Some of the voice casting is great. Arietty is fantastic, as is her father. The human boy - Sean, I think his name was? - is not particularly good, but part of the issue here is that he has to deliver everything very deadpan because of the character's conceit and animation. The soundtrack is good, but there's two or three original songs, which are war crimes. The incidental sound effects are curious; there's a lot which don't make logical sense, but which still sound 'right'. (For example, Arietty picks up a needle, which she carries around like a sword; they use a metal-sliding-on-metal sheathing sound for it, even though she "sheathes" it by poking it through her dress, no other metal involved. It makes no sense, but it feels right anyways.)

The animation is spectacular, news at 11. The art direction is typical Ghibli - impossibly lush landscapes and idyllic countryside homes. (In this regard, as well as in the regard of the theme that the main human character is in the countryside for health reasons, is a real return to Totoro, which is an interesting subject to explore.) The story is good, but weirdly structured towards the end; there's no resolution for certain supporting characters, and a really awkward exposition speech from the human.

The single best thing about this movie is the "set" design, and the "oh man, look at that" bits for what the Borrowers are using in their home.

Worth seeing, in any case. Orders of magnitude better than Ponyo.
Logged
I'm a heartbreaker... My name... Charles.

Joxam

  • The Transformizzle
  • Admin
  • Tested
  • Karma: -65493
  • Posts: 2188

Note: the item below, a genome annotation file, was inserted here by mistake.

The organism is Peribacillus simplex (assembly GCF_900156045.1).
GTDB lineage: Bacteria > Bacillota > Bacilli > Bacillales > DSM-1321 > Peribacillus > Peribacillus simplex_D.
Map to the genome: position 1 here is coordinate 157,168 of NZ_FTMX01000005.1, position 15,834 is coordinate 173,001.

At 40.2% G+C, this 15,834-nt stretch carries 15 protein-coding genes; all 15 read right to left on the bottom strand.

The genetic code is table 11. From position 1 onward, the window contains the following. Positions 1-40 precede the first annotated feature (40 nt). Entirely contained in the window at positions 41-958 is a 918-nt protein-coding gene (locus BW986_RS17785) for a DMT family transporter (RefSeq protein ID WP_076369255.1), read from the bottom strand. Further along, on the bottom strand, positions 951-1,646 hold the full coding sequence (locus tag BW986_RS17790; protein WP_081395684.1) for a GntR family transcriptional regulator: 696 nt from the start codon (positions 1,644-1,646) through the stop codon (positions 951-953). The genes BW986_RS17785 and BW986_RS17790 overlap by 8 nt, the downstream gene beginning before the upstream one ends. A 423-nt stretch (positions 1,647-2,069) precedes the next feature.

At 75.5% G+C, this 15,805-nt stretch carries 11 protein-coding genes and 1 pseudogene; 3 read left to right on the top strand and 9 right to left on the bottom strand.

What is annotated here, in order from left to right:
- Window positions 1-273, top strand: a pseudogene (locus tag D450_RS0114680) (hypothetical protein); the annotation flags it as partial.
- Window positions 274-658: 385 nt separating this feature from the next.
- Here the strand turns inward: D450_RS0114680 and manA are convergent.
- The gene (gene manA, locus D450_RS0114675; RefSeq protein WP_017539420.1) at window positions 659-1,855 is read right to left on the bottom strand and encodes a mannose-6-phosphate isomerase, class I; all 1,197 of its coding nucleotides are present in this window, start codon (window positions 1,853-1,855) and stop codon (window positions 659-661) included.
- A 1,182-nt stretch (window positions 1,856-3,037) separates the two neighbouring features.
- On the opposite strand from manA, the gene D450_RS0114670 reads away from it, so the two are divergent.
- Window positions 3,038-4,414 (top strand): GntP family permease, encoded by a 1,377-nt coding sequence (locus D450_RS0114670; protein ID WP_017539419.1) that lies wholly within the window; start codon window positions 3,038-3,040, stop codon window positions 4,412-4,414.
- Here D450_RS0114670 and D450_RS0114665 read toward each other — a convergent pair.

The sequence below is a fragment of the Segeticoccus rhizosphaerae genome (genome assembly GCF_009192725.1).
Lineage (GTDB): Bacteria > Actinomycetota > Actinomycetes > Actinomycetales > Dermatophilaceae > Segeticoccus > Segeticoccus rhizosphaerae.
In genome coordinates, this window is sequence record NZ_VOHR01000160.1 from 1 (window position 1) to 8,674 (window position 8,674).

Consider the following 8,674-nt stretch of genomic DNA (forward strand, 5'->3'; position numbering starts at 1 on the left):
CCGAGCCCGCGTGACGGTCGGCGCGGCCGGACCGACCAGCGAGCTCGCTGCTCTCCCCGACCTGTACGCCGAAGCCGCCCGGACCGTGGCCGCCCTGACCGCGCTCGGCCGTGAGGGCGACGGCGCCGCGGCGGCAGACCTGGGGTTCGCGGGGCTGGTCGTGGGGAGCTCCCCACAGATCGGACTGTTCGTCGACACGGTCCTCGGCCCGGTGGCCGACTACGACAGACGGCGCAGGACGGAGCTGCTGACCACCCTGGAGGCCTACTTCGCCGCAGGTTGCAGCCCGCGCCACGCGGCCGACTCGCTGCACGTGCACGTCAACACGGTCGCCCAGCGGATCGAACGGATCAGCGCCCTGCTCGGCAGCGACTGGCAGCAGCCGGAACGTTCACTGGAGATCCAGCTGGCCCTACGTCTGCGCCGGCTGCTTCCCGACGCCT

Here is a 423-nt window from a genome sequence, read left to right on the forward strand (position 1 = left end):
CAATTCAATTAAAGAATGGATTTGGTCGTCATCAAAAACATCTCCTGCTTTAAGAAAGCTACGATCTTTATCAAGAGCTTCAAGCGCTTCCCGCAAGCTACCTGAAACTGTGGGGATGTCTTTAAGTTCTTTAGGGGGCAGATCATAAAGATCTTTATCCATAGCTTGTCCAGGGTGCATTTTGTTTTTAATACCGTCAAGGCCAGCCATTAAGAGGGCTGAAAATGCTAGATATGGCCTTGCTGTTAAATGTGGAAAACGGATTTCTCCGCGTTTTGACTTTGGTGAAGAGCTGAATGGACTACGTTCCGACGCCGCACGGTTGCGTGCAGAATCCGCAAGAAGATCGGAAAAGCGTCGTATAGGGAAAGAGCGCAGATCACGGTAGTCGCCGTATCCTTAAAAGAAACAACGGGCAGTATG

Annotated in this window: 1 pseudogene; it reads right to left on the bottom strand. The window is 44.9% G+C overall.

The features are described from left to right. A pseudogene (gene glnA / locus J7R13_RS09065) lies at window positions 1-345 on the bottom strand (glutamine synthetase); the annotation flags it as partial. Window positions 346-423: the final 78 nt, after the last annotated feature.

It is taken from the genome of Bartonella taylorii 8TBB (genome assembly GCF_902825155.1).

• View Profile
    • Shadowrun
Re: Movies in the Theater
« Reply #934 on: February 21, 2012, 12:02:59 AM »

I have a hard time getting over Will Arnett being the dad. Don't get me wrong, I love Will and maybe he did a good job but when we had an ad for this movie at our theater I could not get over how much the smug attitude he exudes in all of his live action rolls is so noticeably apparent in his voice and at the time I figured it'd probably take away from my enjoyment of the movie.
Logged

Niku

  • MEAT
  • Tested
  • Karma: -65350
  • Posts: 6705
    • View Profile
Re: Movies in the Theater
« Reply #935 on: February 21, 2012, 03:16:29 AM »

Solution: import the UK version which has an entirely different voice cast.
Logged
i'm a blog now, blogs are cool: a fantastic machine made of meat

Kayma

  • kodePunc Team
  • Tested
  • *
  • Karma: 31
  • Posts: 2692
    • View Profile
    • http://twitter.com/kayma
Re: Movies in the Theater
« Reply #936 on: February 21, 2012, 08:36:20 AM »

I was sort of surprised how much Will Arnett's voice didn't bother me, when I fully expected it to. Arrietty and her mother's voices were great, as was Hara's. The boy's was the weakest for sure, but it was serviceable.

The original music certainly falls under warcrime, but, well, it could have been worse.

Whatever you think of the voice cast, this movie should absolutely be seen in the theater.
Logged

Catloaf

  • Tested
  • Karma: 14
  • Posts: 1740
    • View Profile
Re: Movies in the Theater
« Reply #937 on: February 21, 2012, 12:14:18 PM »

The original music certainly falls under warcrime

So, the opposite of what happened with Ponyo?
Logged

Kayma

  • kodePunc Team
  • Tested
  • *
  • Karma: 31
  • Posts: 2692
    • View Profile
    • http://twitter.com/kayma
Re: Movies in the Theater
« Reply #938 on: February 21, 2012, 03:48:45 PM »

Oh, that Ponyo song is an affront to... well, everything. The version they sing straight up is cute, but then

PONYO song (FULL+Lyrics) - Noah Cyrus and Frankie Jonas
Logged

Mongrel

  • Emoticon Knight-Errant
  • kodePunc Team
  • Tested
  • *
  • Karma: -65340
  • Posts: 17029
    • View Profile
Re: Movies in the Theater
« Reply #939 on: February 23, 2012, 09:53:44 PM »

Logged
Pages: 1 ... 42 43 44 45 46 [47] 48 49 50 51 52 ... 59